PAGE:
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"Now, I think that with a few missing links my chain is almost complete." - [ABBE]



The discovery of Donnithorpe from 'The Gloria Scott,' we hear of Mattias everywhere, the personal library of Dan Andriacco, a look at some contemporaries of Sherlock Holmes, Simon Callow on Jeremy Brett, artwork from Frederick Dorr Steele, Henry Lauritzen and a very special piece for sale by Sherlockian art collector Jerry Margolin, maps galore and much more, it's the Friday Sherlock Links Compendium by Matt Laffey.



BBC News reports on research undertaken by the Sherlock Holmes Society of London (SHSL) in the 1980s, but never previously published, which argues that Donnithorpe - the fictional home of Victor Trevor and his father in "The Gloria Scott" - was based on the village of Rollesby on the Trinity Broads. "The research was undertaken by the late Bernard Davies, a member of the society...[who] by relating the Broads to the railway system as it was, to the approximate speed at which a horse and buggy could go, and most importantly the times of sunset… by these and the descriptions of Donnithorpe with its view over the Broads, it narrows down to one place and one place only, and that's Rollesby Hall." According to Mr Roger Johnson (editor of The Sherlock Holmes Journal), Davies called this sort of research "literary topographical detection," an appropriate name indeed. There's also a fascinating 60 minute BBC Norfolk Radio Special "Far From the Fogs - Sherlock Holmes in Norfolk" (first broadcast on August 26, 2013 - only available for 7 days): "Paul Hayes explores the links between the character of Sherlock Holmes and the county of Norfolk." Roger Johnson's commentary on Davies and Rollesby Hall is worth the price of admission. Stories mentioned and explored include: "The Dancing Men", "The Gloria Scott", The Hound of the Baskervilles, Below is a photo from a Flickr photo series called "1984 - In the Country of the Broads" documenting a SHSL trip to various locations in the Trinity Broads which Davies identified as having canonical significance.
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["At the lodge, Rollesby Hall - Bernard Davies expounds" and explains the fruits of his literary topographical detection work. Click for the complete set titled "1984 - In the Country of the Broads."]

Mattias Bostrom, recent father, world traveler, ex-stand-up comedian and Swedish Sherlockian extraordinaire, was interviewed this week by Lisette Verhagen (LV) of Brandt New Agency, who just sold the Danish rights to Bostrom's new book to Forlaget ModtrykPiratförlaget, the company that put out Bostrom's gorgeously designed Från Holmes till Sherlock is one of the most respected publishing houses in Scandinavia. Since we (English speakers anyway) can't read the book, here's the first interview question with Mattias explaining what his Sherlockian tome is all about: LV: Could you explain briefly what From Holmes to Sherlock is about? MB: "It’s a narrative non-fiction story about the people who have made Sherlock Holmes such a success from the 1880’s until today. Arthur Conan Doyle created the detective, but he would soon have stopped writing about Holmes had it not been for editors, publishers and literary agents. And later in life other people recreated the detective for their own purposes and according to the time they were living in: theatre actors, film, radio and TV producers, pastiche authors, and fans. All under the surveillance of the Conan Doyle Estate: primarily Arthur Conan Doyle’s sons Adrian and Denis. This is a book about how all these persons interacted and how they made the success continue till now." And the English speaking world awaits...To find out more about Mr Bostrom (in English) check Facebook for his 'Mattias Boström - Author' page (or his webpage in Swedish) and you can follow him on Twitter via @mattias221b.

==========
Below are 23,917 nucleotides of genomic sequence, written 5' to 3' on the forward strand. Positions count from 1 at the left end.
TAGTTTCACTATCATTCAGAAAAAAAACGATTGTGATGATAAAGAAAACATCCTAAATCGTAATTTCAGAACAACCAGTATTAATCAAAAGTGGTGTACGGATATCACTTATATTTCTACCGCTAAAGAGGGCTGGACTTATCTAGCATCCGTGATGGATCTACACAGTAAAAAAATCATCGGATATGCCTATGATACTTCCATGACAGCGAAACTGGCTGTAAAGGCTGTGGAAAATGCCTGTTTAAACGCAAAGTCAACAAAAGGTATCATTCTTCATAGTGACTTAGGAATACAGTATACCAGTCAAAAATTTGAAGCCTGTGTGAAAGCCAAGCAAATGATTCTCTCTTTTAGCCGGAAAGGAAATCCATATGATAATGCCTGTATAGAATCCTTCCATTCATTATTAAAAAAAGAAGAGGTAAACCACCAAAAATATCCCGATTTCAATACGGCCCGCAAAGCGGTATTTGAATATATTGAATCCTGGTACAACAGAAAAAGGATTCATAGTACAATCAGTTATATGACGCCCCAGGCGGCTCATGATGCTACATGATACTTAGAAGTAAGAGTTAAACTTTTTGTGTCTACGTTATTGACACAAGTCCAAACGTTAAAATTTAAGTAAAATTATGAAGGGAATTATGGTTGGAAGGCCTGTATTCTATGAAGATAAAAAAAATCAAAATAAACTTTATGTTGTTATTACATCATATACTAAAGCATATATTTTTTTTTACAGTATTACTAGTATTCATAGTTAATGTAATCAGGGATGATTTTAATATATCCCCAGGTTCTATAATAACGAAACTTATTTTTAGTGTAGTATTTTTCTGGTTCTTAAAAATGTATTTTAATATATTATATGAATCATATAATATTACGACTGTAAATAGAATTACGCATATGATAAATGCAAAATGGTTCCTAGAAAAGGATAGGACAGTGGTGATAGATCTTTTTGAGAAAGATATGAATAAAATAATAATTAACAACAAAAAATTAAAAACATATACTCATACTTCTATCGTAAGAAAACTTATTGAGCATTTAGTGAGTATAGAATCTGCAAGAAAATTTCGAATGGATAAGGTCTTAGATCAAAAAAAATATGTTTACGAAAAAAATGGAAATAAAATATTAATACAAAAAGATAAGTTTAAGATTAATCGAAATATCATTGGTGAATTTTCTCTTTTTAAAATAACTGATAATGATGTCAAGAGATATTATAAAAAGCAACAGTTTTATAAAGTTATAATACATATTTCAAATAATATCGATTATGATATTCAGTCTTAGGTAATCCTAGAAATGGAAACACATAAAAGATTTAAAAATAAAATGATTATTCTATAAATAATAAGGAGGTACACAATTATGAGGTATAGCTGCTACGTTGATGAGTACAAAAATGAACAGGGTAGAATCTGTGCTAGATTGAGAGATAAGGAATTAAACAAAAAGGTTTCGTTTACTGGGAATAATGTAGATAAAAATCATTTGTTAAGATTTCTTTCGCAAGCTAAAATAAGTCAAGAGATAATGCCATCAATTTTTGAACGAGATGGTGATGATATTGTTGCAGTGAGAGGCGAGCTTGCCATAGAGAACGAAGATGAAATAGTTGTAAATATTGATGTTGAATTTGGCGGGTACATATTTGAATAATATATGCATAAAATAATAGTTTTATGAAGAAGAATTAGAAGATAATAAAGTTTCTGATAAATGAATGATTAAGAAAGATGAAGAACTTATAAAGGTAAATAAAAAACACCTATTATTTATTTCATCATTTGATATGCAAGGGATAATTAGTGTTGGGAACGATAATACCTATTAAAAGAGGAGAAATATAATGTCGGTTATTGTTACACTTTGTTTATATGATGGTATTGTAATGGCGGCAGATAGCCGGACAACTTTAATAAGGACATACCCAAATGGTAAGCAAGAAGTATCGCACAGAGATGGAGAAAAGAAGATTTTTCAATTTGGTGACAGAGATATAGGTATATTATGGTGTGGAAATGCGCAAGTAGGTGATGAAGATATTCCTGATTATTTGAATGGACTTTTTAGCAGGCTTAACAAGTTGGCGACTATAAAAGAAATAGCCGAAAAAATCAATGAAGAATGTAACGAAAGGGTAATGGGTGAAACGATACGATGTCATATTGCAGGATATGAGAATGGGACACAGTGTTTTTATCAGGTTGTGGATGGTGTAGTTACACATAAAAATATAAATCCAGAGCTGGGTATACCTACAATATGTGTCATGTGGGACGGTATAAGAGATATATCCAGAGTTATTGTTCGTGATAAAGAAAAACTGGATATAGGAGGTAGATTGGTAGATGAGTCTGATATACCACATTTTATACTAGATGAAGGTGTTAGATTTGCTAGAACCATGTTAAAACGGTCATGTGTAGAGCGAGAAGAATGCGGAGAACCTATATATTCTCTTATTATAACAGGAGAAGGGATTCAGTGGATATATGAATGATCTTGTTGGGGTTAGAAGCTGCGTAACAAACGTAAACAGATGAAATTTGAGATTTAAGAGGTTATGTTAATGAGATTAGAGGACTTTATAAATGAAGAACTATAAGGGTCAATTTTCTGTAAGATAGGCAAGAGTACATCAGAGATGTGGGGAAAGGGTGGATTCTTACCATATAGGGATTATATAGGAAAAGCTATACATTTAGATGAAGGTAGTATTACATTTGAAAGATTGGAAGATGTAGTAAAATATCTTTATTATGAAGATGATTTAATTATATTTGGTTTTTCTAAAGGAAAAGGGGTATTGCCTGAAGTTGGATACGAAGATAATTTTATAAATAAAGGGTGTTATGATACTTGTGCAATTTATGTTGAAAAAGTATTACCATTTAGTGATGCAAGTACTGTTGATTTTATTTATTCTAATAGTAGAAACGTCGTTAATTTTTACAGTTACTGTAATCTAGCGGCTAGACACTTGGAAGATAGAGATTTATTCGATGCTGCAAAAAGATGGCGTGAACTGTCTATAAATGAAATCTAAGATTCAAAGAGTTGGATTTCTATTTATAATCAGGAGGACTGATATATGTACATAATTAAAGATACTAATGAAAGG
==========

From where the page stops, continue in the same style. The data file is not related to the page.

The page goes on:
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[Mr Bostrom's Från Holmes till Sherlock reviewed in Swedish newspaper Sydsvenskan. Again, since it's in Swedish let's assume they are writing deservedly wonderful things about him and his new book. For any readers of The Pink‘un out there, I'm willing to bet 50 kronor that the line "Sherlock Holmes-konferens i Minnesota" is about Bostrom's recent appearance in Minnesota.]